President Donald Trump is not a fan of the Iran nuclear deal negotiated under President Obama. He has spent years criticizing it. Now he is saying that he won’t certify that Iran is complying with the agreement. What does that mean for the U.S.?
While President Trump can play a key role in determining the future of U.S. policy toward Iran, there are other nations involved in the agreement with Iran to limit its nuclear activities. The “Iran Deal,” as many call it, also involves China, France, Russia, the U.K., and Germany. These nations, in essence, negotiated with Iran to limit its program to acquire nuclear arms in exchange for the relaxation of sanctions. If the president and Congress both want the U.S. to act alone to ramp up these sanctions, however, that could do a lot of damage to this multi-party agreement.
By itself, the president’s announcement does not do anything to derail the deal. Under a 2015 U.S. law passed after the Iran deal was negotiated, the U.S. has the power to re-impose its sanctions only if Congress and the president agree. Under this law, every 90 days the president must certify that Iran is complying with its part of the bargain. If the president does not do this, Congress has 60 days within which it can re-impose sanctions on Iran.
President Trump’s announcement that he would not certify Iran as in compliance with the deal triggers that 60-day window in which Congress can choose to act. However, Congress does not have any obligation to re-impose sanctions. The Trump Administration has even said that it does not want to see sanctions put back in place; instead, it is calling for Congress to set forth new conditions under which these sanctions would be re-instated in the future.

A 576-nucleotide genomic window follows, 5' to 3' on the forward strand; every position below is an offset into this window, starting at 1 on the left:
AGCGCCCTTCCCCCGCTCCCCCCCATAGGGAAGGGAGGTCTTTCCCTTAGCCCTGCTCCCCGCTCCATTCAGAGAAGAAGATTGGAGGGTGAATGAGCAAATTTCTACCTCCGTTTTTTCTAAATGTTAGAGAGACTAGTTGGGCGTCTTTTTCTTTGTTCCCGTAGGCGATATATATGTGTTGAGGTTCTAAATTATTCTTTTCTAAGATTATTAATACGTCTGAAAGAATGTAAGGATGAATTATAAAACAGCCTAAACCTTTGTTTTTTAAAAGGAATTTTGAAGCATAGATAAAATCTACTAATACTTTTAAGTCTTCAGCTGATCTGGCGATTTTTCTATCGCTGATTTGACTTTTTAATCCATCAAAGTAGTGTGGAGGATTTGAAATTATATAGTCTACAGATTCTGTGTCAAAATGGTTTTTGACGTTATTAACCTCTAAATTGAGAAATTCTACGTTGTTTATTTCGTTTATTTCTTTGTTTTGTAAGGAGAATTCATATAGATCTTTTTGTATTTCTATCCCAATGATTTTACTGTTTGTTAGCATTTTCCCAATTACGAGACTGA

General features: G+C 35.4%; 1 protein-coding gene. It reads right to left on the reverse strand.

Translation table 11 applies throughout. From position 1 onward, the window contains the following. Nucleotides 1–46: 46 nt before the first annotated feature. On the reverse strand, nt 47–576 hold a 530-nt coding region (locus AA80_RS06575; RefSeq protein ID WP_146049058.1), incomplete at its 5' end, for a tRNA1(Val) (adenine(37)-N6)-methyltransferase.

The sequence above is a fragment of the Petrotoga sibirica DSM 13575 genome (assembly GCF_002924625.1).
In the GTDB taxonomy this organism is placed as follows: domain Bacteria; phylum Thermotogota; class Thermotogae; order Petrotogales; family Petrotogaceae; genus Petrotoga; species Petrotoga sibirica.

There are a few vocal members of Congress who have long urged a harder line on Iran. Senator Tom Cotton (R-AR), for instance, is pushing legislation that would set in place a system for automatically re-imposing sanctions on Iran for noncompliance. It is unclear if this type of proposal has enough support in Congress to pass. There is also a chance that, once legislation is introduced, Congress could amend it to re-impose sanctions immediately.
The International Atomic Energy Agency has confirmed that Iran is dismantling its nuclear program in response to this agreement. If Congress and President Trump re-imposed sanctions on Iran, many observers think that Iran would view this act as freeing it from the conditions of the multi-party agreement.
Do you think the U.S. should continue to be part of the deal to limit Iran’s nuclear weapons program? Or is President Trump right that this deal is bad for the U.S.?